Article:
Unfortunately, it’s very simple to become addicted to OxyContin, Vicodin, or Percocet. When using these medications, it’s critical to have a dependable doctor. When your body starts to experience withdrawal, dependence starts to develop. You should talk to the doctor who prescribed them as soon as you experience withdrawal symptoms. Addiction to painkillers might require rehab and treatment.

How Pain Pills Work:

In the brain, opioid receptors interact with prescription opioids to block and prevent pain perceptions. Additionally, they cause a feeling of relaxation by lowering breathing, blood pressure, and heart rate. Dopamine and endorphin levels rise as a result of an opioid drug’s entry into the brain, binding to opioid receptors, and depressing the central nervous system. One of the neurotransmitters in the brain that conveys feelings of pleasure is dopamine. The brain’s ability to make and absorb dopamine may stop with repeated chemical interference, which could have an adverse effect on brain chemistry. This is called drug dependence. Dopamine levels drop as an opioid drug wears off, and it can result in both physical and psychological discomfort.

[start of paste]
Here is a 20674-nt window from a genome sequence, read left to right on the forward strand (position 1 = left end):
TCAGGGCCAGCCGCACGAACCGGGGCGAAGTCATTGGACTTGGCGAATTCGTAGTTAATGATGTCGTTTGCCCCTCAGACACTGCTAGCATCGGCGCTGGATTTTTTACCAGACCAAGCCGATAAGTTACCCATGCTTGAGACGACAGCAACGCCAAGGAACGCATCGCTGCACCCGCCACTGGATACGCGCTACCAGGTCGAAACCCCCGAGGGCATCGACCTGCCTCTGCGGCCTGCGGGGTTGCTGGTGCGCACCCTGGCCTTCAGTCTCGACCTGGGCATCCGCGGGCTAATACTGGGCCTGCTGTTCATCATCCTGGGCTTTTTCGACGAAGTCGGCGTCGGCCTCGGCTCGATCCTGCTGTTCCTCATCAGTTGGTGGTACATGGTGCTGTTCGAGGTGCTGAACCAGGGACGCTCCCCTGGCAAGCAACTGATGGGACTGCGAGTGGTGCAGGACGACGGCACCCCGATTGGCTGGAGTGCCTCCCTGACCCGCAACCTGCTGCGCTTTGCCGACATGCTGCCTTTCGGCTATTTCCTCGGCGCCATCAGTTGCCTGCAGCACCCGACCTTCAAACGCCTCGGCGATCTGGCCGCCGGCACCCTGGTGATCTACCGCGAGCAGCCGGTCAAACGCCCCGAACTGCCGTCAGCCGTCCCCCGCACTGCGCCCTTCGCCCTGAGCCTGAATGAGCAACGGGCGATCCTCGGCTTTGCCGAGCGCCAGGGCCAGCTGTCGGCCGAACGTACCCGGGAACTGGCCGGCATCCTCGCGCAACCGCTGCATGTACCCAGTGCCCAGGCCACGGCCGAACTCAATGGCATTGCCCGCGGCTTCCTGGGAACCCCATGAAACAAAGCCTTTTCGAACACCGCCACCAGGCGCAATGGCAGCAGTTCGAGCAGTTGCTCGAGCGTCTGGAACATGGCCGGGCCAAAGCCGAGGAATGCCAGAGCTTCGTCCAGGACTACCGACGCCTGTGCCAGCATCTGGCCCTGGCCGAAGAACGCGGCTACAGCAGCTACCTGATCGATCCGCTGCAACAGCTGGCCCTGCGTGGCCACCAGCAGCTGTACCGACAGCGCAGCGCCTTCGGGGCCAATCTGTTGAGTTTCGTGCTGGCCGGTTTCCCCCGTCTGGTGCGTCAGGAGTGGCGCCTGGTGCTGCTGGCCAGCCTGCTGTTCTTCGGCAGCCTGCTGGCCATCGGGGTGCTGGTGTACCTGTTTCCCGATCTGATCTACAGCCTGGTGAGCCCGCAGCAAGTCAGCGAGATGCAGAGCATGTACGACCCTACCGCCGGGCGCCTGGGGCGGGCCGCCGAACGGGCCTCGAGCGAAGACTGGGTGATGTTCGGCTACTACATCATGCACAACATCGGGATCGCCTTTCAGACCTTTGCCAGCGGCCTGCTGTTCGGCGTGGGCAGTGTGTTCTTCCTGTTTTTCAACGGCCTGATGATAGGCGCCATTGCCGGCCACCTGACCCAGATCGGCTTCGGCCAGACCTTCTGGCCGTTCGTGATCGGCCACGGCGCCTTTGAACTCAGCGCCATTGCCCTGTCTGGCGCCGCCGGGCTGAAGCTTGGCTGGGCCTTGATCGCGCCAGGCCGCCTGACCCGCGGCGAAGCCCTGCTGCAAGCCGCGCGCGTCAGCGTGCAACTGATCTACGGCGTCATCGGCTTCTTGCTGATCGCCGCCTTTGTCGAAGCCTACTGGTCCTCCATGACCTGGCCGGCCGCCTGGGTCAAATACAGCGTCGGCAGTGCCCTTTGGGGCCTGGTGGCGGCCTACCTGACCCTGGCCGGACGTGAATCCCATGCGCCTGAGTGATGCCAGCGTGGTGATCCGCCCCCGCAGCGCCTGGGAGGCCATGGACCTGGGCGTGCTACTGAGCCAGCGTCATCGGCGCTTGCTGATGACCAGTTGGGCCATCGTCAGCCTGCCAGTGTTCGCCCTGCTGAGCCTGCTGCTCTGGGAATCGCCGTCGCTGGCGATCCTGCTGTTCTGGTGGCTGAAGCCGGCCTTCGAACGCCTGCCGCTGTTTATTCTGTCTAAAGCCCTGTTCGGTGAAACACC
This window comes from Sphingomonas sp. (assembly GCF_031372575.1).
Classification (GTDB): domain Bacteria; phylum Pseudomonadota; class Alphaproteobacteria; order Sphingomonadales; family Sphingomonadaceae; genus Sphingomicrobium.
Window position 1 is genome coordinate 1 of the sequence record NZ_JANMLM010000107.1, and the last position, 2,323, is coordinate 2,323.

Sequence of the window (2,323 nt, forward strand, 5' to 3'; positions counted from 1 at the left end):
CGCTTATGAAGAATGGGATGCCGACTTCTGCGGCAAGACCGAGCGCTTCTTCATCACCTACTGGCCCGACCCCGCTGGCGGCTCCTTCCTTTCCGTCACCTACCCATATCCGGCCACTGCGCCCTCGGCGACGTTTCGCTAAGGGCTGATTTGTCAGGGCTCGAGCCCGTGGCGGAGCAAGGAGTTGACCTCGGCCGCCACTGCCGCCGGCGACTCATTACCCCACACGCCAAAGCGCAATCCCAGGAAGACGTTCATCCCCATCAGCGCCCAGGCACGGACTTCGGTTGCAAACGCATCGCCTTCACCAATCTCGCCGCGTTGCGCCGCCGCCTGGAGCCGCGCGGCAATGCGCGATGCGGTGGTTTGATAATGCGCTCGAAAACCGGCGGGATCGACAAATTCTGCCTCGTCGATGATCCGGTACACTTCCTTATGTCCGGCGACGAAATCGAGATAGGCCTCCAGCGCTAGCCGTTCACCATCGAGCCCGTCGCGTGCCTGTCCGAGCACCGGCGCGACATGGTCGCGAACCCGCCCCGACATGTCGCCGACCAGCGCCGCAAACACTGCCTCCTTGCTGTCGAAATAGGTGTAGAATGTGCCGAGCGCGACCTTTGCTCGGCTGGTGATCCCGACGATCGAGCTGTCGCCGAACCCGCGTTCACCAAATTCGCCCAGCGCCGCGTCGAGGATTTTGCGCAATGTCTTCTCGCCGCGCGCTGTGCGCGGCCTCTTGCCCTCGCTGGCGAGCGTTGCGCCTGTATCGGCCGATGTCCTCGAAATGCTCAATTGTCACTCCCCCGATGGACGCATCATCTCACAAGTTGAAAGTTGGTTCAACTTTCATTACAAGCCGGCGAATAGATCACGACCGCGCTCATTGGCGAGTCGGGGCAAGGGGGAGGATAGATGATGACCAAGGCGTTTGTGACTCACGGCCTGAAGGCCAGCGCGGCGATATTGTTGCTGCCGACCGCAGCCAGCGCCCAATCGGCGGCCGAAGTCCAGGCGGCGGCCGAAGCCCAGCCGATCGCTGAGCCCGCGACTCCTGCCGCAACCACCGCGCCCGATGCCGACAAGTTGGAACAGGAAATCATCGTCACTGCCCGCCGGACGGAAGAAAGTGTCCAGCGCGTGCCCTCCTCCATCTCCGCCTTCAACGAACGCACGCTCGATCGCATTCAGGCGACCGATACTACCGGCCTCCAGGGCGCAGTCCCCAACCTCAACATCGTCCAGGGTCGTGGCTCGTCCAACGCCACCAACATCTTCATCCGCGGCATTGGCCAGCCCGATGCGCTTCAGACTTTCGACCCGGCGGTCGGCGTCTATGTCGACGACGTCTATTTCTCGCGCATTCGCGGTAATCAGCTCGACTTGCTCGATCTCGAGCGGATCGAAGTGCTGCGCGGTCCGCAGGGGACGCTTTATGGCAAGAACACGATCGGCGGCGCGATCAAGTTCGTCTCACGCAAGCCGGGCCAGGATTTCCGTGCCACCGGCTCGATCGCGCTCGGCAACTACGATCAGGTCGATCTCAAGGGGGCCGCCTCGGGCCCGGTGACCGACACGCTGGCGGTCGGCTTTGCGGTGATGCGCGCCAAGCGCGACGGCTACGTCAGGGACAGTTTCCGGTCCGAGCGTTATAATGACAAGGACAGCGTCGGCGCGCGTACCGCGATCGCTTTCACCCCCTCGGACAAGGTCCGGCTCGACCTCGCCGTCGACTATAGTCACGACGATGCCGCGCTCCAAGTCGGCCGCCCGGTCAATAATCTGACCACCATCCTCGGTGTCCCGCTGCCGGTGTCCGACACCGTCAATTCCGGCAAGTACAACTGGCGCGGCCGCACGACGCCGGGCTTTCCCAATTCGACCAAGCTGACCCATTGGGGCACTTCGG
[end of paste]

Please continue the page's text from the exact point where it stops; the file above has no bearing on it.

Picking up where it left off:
Signs Of Opiate Abuse:

Prescription medications like Hydrocodone, Fentanyl, and Morphine are examples of opiates. When used as prescribed by a doctor, these substances work well to relieve pain. Opioid painkillers have calming effects, but they are habit-forming and can result in abusive behaviors in the future. Opiate abuse includes using the drug more frequently or in higher doses than recommended by a doctor. Opiate abuse habits that linger can result in a soaring addiction that is challenging to overcome without the assistance of rehab staff and medical professionals. It’s critical to act quickly to prevent things from getting worse if you suspect a loved one is struggling with a painkiller addiction.